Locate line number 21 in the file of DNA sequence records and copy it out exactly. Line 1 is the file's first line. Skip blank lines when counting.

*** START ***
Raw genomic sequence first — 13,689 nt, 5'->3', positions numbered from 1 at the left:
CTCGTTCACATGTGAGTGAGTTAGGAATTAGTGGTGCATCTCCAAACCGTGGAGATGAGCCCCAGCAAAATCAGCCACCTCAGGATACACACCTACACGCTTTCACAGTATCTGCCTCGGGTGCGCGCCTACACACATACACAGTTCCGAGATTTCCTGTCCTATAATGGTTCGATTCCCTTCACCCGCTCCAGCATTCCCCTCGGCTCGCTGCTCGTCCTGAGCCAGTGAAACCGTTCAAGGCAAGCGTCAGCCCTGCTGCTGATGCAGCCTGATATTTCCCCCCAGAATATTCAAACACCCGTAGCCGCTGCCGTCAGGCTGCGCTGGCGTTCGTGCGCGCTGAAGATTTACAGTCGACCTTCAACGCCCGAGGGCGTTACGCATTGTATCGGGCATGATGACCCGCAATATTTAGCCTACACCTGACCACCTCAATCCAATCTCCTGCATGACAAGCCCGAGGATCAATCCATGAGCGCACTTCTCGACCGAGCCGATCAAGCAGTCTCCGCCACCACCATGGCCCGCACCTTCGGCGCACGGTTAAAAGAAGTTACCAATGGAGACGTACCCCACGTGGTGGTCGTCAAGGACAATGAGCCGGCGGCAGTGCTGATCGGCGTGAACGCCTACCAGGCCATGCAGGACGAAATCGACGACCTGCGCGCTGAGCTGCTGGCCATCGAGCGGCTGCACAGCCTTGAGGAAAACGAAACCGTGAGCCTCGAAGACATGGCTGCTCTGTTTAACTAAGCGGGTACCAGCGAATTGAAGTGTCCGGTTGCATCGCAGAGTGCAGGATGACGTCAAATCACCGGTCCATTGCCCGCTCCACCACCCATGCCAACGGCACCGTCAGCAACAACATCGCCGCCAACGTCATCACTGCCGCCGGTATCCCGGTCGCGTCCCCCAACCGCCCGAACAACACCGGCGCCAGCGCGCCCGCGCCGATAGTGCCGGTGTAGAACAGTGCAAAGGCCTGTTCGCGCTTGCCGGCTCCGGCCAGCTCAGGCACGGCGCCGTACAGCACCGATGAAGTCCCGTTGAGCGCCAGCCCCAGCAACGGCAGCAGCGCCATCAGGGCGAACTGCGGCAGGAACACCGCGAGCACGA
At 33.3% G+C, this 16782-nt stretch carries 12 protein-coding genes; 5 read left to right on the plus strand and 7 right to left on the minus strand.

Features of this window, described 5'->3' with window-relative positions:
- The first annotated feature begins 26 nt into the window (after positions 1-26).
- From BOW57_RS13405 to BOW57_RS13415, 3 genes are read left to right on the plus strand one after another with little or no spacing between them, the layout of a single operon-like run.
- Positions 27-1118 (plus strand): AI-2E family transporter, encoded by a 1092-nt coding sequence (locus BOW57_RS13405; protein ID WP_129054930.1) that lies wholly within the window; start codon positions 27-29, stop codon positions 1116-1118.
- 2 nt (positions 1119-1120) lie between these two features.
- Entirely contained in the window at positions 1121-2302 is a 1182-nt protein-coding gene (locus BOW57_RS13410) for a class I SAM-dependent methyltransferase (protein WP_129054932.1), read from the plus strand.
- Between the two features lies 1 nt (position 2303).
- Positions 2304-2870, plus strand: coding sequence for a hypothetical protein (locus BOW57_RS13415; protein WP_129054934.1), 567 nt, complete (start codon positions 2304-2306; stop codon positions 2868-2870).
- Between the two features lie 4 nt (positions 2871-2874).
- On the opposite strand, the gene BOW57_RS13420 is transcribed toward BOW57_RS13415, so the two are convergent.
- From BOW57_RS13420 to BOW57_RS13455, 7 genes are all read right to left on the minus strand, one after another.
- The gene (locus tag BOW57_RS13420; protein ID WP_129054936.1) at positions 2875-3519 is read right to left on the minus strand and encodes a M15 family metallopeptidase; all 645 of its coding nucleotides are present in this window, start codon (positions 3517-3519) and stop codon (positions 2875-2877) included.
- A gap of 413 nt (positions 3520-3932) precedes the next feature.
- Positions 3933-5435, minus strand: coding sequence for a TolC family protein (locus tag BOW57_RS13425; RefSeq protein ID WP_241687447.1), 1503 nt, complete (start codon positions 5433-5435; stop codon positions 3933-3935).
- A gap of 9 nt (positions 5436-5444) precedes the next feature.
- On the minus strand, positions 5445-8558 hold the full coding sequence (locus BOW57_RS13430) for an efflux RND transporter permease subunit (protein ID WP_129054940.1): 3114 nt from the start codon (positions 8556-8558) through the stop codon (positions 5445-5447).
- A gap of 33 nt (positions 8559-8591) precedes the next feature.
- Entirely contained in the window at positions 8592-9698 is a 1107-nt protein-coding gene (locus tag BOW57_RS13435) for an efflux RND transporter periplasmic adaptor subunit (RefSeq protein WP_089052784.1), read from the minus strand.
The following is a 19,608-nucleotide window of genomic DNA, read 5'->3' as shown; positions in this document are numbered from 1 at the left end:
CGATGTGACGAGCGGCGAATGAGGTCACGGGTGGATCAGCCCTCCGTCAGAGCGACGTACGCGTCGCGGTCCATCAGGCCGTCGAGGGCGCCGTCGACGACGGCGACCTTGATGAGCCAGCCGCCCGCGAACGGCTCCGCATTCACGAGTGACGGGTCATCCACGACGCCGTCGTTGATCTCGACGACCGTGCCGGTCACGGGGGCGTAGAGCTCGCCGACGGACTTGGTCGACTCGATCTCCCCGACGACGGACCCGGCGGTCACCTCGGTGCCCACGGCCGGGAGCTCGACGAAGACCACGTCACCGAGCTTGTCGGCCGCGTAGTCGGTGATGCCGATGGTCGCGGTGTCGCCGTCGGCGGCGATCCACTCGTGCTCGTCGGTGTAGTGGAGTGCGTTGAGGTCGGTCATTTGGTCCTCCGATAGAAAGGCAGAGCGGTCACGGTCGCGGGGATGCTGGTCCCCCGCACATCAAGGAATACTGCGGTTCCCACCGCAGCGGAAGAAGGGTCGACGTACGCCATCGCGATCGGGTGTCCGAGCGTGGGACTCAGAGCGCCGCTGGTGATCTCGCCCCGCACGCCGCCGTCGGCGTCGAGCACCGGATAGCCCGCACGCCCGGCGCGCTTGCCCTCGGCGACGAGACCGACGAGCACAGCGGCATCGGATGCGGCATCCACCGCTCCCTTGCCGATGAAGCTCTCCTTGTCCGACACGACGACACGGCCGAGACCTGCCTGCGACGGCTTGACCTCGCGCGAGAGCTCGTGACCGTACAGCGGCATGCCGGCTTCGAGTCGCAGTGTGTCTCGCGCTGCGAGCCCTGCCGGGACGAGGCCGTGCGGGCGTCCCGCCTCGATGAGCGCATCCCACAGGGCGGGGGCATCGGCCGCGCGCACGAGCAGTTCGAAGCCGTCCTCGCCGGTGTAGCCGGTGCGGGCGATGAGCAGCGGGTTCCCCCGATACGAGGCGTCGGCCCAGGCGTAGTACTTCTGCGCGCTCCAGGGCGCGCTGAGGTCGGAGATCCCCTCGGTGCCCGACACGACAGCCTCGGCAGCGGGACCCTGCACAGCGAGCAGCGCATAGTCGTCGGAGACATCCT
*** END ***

- Entirely contained in the window at positions 8592-9698 is a 1107-nt protein-coding gene (locus tag BOW57_RS13435) for an efflux RND transporter periplasmic adaptor subunit (RefSeq protein WP_089052784.1), read from the minus strand.